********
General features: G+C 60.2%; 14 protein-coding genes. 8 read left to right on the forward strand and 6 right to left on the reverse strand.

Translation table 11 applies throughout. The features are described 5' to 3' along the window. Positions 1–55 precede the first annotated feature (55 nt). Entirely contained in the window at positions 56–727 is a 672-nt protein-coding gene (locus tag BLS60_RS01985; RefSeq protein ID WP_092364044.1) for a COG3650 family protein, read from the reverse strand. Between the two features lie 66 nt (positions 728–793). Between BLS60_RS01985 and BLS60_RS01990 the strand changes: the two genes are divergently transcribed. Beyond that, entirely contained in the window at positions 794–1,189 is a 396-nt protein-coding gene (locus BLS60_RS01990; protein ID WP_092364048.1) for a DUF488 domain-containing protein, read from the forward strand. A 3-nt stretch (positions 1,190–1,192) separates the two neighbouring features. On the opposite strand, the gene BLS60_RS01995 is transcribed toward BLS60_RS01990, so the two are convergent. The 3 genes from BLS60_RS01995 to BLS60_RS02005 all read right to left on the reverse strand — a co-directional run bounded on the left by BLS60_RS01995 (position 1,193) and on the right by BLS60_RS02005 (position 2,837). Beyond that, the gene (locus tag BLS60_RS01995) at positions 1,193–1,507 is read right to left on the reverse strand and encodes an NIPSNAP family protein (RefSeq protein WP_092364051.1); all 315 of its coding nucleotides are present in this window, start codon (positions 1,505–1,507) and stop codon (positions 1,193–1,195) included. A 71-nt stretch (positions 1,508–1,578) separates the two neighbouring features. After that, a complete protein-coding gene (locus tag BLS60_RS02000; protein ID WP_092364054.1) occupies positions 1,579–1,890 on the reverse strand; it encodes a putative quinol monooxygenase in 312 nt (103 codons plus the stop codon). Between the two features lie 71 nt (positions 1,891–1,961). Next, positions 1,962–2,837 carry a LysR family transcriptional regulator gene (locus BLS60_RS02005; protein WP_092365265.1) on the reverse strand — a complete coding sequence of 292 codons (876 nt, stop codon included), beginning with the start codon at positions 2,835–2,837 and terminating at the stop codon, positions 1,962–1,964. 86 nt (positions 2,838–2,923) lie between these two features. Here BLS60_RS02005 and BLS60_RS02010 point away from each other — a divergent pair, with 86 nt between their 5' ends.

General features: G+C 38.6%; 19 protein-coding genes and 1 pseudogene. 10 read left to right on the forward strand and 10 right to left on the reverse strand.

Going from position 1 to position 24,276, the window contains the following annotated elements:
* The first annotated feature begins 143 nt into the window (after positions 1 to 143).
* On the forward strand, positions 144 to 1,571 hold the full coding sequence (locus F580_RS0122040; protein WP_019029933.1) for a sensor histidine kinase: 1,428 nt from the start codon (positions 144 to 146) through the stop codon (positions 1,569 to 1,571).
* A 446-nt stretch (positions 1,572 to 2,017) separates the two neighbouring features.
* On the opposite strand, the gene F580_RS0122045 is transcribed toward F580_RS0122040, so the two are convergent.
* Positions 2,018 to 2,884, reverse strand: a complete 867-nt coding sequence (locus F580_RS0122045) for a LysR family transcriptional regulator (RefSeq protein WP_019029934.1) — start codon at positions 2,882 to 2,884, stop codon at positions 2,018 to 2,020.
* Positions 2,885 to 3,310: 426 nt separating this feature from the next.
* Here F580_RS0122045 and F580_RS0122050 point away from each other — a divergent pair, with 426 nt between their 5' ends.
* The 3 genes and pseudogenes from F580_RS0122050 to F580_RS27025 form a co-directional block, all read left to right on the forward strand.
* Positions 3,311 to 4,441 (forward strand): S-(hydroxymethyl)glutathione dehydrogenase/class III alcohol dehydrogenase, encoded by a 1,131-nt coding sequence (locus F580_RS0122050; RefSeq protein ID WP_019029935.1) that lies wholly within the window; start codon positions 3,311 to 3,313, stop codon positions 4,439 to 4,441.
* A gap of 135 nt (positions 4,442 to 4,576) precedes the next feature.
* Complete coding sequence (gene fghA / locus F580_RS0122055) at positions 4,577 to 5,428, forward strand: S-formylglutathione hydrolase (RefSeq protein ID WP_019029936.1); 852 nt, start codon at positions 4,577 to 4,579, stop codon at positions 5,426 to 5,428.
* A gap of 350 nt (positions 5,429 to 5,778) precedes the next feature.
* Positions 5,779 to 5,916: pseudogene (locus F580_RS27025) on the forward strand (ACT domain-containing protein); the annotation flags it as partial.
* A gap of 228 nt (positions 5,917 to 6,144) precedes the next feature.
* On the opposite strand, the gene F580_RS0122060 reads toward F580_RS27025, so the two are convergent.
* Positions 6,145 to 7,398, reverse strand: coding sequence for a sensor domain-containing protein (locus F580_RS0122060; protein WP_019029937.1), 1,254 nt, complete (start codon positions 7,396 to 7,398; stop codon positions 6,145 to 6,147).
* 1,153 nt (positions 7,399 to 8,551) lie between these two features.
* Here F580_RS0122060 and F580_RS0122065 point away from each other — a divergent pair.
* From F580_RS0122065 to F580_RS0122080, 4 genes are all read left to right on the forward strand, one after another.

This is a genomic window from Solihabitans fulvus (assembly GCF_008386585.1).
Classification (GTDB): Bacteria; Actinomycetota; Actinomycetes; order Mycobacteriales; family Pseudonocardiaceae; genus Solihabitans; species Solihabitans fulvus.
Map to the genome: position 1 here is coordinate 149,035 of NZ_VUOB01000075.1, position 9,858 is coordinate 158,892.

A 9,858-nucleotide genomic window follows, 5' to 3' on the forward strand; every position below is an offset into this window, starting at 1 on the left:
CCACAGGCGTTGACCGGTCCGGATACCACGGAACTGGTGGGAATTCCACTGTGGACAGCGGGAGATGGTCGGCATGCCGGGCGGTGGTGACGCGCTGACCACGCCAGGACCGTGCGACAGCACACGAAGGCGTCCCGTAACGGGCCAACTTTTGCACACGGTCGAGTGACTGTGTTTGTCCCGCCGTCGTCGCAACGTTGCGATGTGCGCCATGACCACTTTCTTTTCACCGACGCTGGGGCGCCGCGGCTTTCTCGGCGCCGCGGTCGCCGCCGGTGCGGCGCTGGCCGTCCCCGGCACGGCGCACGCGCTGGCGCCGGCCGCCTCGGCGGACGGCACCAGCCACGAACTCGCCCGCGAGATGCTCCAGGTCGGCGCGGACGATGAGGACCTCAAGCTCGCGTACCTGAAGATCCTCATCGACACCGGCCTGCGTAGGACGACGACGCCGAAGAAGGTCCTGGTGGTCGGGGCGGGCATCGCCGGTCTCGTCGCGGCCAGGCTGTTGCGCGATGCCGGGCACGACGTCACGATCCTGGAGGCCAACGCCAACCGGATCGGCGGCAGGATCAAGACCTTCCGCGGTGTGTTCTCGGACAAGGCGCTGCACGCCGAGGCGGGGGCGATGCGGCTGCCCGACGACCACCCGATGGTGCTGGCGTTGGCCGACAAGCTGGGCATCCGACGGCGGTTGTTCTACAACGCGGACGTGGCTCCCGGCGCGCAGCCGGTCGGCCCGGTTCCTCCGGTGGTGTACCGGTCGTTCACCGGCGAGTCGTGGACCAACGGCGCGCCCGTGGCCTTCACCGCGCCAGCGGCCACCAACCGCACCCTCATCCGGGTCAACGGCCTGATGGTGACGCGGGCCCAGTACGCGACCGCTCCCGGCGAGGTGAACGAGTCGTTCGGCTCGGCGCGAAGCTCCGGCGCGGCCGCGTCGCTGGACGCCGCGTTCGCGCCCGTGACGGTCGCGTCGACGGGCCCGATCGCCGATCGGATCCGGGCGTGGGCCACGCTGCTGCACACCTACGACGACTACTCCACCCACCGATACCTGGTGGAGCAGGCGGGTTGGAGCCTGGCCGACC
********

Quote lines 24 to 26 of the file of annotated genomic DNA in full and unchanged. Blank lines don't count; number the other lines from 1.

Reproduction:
This is a genomic window from Solihabitans fulvus (assembly GCF_008386585.1).
Classification (GTDB): Bacteria; Actinomycetota; Actinomycetes; order Mycobacteriales; family Pseudonocardiaceae; genus Solihabitans; species Solihabitans fulvus.
Map to the genome: position 1 here is coordinate 149,035 of NZ_VUOB01000075.1, position 9,858 is coordinate 158,892.